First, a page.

EFFECTS OF MATERNAL LIFESTYLES ON INFANT OUTCOMES (EMLI)
Principal Investigator: Raymond P. Bain, Ph.D.
Co-Investigator: Joel I. Verter, Ph.D.
The Effects of Maternal Lifestyles on Infant Outcomes study was a cross-sectional screening and prospective cohort study to evaluate the relationship between maternal use of cocaine and/or opiates during pregnancy and the incidence of acute neonatal complications and long-term neurodevelopmental outcome of both premature and full-term infants. Based on results of screening over 19,000 mothers for in-utero exposure to cocaine/opiate by meconium and maternal self-report in 4 clinical centers, 658 infants, and their mothers, positive for in-utero exposure and 742 matched controls, have been enrolled in a 3-year neurobehavioral, neurodevelopmental and environmental follow-up evaluation. The EMLI study was sponsored by the National Institute of Child Health and Development (NICHD), National Institute on Drug Abuse & Addiction (NIDA), Center for Substance Abuse Treatment (CSAT) and the U.S. Department of Health and Human Services Administration for Children and Families(ACYF).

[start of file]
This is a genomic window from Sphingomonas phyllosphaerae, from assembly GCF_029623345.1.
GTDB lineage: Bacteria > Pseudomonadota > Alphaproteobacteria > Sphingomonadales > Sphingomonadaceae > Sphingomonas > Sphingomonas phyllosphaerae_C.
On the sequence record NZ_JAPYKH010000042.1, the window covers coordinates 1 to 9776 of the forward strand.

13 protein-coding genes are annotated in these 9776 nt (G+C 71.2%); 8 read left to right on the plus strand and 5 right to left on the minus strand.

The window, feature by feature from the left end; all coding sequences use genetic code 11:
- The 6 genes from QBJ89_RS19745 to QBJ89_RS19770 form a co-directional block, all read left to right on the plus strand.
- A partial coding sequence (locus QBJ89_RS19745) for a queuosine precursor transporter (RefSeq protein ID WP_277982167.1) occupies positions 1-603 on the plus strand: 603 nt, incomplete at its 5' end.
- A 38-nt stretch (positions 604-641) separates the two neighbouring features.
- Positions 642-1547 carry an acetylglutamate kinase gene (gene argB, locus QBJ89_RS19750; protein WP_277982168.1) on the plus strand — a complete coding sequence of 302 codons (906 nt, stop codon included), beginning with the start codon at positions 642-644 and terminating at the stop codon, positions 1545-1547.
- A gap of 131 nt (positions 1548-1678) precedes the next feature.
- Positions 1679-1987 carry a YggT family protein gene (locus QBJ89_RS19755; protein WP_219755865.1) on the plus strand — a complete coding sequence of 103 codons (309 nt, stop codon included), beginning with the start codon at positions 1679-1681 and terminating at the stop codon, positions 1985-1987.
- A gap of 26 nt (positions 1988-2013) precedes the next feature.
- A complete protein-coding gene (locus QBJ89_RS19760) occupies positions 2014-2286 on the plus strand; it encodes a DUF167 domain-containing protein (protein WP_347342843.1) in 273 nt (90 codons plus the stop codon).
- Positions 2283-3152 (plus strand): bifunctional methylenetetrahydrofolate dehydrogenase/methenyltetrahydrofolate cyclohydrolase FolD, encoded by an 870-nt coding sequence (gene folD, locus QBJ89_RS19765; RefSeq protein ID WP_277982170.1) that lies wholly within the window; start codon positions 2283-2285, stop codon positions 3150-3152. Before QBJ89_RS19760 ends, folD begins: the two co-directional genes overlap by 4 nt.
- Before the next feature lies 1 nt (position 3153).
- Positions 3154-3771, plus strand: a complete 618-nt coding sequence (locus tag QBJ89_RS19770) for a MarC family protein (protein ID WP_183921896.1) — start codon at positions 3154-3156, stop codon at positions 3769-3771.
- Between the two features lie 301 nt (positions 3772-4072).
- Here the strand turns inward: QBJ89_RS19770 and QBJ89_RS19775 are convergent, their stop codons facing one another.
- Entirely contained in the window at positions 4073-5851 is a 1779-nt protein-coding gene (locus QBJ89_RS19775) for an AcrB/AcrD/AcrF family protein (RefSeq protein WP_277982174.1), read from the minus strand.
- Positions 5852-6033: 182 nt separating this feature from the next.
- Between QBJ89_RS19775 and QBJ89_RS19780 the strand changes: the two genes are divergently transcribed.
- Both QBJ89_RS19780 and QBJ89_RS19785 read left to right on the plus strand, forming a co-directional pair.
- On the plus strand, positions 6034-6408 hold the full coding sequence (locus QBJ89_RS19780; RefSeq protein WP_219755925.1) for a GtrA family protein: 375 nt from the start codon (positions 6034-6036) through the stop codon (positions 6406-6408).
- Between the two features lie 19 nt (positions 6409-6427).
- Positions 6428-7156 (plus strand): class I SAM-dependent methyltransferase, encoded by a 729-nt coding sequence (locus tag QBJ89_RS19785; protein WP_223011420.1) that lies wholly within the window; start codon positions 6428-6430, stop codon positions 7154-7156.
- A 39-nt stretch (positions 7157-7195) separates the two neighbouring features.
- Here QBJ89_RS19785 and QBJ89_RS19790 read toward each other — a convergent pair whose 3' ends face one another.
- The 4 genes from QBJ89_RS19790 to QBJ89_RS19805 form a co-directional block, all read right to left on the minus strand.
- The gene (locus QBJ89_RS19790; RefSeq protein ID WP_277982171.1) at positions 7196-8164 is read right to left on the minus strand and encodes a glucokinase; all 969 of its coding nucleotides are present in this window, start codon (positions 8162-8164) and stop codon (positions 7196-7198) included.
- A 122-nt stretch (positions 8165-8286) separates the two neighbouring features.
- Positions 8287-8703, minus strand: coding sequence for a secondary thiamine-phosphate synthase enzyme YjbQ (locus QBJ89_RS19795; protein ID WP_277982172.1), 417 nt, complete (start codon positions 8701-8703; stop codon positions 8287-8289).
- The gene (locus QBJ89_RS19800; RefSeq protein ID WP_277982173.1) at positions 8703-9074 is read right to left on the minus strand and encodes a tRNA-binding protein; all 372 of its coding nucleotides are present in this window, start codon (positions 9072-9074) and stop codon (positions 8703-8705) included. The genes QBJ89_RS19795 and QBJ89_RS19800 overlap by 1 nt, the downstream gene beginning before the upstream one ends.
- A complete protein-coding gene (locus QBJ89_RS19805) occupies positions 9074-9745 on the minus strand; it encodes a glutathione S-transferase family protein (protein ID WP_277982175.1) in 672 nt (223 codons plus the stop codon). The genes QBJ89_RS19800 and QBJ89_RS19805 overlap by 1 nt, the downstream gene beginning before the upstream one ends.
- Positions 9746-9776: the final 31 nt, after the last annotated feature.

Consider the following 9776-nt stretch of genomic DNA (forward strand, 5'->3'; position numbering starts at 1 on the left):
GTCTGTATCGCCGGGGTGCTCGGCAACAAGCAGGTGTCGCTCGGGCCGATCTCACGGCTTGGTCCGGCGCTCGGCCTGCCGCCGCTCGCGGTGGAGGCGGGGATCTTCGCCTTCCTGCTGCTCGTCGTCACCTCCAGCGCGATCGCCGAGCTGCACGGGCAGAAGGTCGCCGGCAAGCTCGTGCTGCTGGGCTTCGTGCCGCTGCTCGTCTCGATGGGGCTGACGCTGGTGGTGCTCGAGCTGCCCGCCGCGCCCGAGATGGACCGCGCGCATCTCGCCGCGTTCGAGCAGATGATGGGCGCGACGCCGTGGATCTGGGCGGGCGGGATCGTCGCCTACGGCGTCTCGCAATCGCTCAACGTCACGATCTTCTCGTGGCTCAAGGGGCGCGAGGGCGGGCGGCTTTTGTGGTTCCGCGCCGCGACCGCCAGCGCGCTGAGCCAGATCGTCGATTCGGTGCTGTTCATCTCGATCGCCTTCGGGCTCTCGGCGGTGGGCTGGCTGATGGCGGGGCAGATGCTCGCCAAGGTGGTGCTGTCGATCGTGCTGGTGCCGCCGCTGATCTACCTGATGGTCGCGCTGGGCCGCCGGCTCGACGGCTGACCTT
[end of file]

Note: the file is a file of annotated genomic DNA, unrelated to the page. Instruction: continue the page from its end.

NIH/NICHD Cooperative Agreement 5-U01-HD-19897, 1992-1998.)